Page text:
Buddha at Koya-san, Japan

Koyasan1

© Jan Oberg 2007

This image is from Koya-san, the centre of the Buddhist Shingon sect high up the mountains, a 3 hours train ride and a lot of walking from Kyoto, Japan. It is one of the most enigmatic places in Japan – which says a lot.

Koya-san is actually a huge cemetery for people high and low in Japanese society. There are temples all around and the best time to visit is in the moon light in the winter season where you may well feel that the thousands of Buddhas come to life.

I took this picture in an extremely cold morning after a night in a wooden temple where only a simple electric heater and tons of blankets around my futon shielded me from the frost on the other side of the very very thin wood and paper walls and one-glass sliding doors.

You walk in this serene, silent milieu surrounded by huge pine trees and you find millions of mossy stones, Buddha figures, Jizos, etc., untouched by human hand for years and years. In this spooky place you will, now and then, encounter silently praying Japanese who will disappear in front of your eyes as smoothly and silently as they appeared.

‘Buddha figures’ is a very general term. A sculpture like this is a Boddhisatva, an enlightened being on the way to Nirvana. There are uncountable gods – gods for compasion, practice, love, protection, etc.

I’ll never forget the morning mist and the rays of light falling down through the trees and the graves. It was as if time stood still – a profound feeling of being in a film-like dreamland combined with a very real sense of feeling the majestic reality of the trees, stones, Buddhas and graveyards – and the icy cold.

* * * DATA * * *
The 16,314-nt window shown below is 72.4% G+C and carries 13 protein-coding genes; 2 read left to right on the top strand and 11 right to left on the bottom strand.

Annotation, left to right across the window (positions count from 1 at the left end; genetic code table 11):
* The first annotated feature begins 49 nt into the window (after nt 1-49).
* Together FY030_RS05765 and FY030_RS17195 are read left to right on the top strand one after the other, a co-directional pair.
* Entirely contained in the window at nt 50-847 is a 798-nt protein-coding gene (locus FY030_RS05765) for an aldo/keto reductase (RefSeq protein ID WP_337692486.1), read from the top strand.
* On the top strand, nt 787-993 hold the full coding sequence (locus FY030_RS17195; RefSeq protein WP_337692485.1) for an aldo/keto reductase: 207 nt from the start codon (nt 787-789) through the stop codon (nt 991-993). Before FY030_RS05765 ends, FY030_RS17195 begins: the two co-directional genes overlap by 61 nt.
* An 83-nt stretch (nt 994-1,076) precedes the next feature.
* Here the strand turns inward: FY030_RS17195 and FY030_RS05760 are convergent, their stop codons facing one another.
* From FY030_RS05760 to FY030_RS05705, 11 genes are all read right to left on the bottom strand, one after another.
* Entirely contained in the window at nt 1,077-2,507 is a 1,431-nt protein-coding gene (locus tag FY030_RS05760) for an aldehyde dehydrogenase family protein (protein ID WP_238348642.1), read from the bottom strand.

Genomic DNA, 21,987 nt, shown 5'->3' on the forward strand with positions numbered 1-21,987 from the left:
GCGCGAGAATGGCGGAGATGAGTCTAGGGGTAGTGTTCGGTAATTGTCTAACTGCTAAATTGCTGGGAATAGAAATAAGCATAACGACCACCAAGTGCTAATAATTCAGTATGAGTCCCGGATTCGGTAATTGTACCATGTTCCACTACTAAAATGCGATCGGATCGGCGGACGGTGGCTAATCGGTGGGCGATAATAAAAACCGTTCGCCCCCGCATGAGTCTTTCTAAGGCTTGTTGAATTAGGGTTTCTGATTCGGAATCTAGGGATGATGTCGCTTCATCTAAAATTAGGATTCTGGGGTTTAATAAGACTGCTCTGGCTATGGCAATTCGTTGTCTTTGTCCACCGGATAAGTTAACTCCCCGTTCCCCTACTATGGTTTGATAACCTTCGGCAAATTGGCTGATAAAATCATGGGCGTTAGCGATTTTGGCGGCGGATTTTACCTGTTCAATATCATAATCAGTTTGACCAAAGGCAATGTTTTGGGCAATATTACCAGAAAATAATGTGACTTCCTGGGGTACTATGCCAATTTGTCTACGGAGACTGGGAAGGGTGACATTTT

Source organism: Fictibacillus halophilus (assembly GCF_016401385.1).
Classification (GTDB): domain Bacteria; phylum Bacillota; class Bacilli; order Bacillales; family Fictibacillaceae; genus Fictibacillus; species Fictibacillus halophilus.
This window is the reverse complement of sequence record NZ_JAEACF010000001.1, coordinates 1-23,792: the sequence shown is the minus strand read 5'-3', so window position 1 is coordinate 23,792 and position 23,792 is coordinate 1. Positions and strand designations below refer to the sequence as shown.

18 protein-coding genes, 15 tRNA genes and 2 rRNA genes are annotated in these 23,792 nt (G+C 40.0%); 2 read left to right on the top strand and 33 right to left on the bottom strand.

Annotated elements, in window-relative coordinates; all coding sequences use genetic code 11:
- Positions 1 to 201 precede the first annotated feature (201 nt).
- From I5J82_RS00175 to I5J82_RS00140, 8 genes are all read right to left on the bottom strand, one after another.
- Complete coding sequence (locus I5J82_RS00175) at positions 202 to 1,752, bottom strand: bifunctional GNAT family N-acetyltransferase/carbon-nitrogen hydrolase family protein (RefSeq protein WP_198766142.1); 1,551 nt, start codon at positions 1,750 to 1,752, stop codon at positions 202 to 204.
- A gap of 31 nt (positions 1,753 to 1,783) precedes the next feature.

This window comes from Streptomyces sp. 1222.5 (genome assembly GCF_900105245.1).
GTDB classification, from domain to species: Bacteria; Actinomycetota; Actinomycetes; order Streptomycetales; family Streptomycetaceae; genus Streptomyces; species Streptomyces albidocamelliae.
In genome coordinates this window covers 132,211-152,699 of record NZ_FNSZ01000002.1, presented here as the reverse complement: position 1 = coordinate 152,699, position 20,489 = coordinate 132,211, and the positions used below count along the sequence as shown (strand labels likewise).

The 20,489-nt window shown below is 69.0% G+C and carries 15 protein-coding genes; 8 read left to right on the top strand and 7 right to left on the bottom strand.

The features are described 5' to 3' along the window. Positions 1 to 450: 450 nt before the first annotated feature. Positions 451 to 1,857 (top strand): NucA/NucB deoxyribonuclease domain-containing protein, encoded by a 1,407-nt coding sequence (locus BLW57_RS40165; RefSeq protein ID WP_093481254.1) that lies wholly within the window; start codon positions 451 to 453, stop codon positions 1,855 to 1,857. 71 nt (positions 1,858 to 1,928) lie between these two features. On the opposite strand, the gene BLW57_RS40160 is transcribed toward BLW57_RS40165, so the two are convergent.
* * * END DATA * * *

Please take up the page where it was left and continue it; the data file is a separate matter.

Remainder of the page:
This Buddha melts so beautifully into the surroundings, and vice-versa. I found an angle from which the huge trees shape a gate or frame around the lightly moving Buddha. I deliberately changed the colour tones a bit to preserve the colours but reduce their importance in the overall impression. And of course, the basic colours of Koya-san, as I saw it, are brown, moss green and red.

To the extent that a memorial place for the dead can make you feel vibrantly alive and adventurous, this is it! Mystic beauty in the twilight of life and death.

 

“Koya-san # 1” – 2007
Inkjet print on Canson fine arts paper or on canvas
Formats & prices (excl postage):
A5 (148 × 210 mm) – Edition unlimited, 20 US$
A4 (210 × 297 mm) – Edition 50, US$ 115
A3+ (329 x 483 mm) – Edition 25, US$ 225
A1 (610 x 910 mm) – Edition 10, US$ 750
Signed and numbered.
Comes with print authenticity documentation.
Information/Order: janoberg@mac.com
© Jan Oberg

 

 

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